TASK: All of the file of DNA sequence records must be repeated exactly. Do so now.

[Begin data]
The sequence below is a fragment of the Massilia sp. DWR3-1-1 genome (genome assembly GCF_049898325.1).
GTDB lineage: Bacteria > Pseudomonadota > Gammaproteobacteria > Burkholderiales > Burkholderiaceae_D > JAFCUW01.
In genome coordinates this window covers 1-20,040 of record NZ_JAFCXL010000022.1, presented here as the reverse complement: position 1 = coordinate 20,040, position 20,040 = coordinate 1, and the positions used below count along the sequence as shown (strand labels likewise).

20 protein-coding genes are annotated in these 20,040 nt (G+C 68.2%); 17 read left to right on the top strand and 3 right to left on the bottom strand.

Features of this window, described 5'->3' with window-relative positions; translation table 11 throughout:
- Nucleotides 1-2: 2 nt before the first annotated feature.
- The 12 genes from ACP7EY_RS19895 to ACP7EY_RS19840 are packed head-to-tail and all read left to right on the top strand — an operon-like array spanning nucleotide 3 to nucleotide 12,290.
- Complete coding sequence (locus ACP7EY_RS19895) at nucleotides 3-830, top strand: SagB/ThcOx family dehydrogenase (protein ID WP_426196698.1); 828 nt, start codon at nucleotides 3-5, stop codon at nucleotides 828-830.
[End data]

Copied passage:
The sequence below is a fragment of the Massilia sp. DWR3-1-1 genome (genome assembly GCF_049898325.1).
GTDB lineage: Bacteria > Pseudomonadota > Gammaproteobacteria > Burkholderiales > Burkholderiaceae_D > JAFCUW01.
In genome coordinates this window covers 1-20,040 of record NZ_JAFCXL010000022.1, presented here as the reverse complement: position 1 = coordinate 20,040, position 20,040 = coordinate 1, and the positions used below count along the sequence as shown (strand labels likewise).

20 protein-coding genes are annotated in these 20,040 nt (G+C 68.2%); 17 read left to right on the top strand and 3 right to left on the bottom strand.

Features of this window, described 5'->3' with window-relative positions; translation table 11 throughout:
- Nucleotides 1-2: 2 nt before the first annotated feature.
- The 12 genes from ACP7EY_RS19895 to ACP7EY_RS19840 are packed head-to-tail and all read left to right on the top strand — an operon-like array spanning nucleotide 3 to nucleotide 12,290.
- Complete coding sequence (locus ACP7EY_RS19895) at nucleotides 3-830, top strand: SagB/ThcOx family dehydrogenase (protein ID WP_426196698.1); 828 nt, start codon at nucleotides 3-5, stop codon at nucleotides 828-830.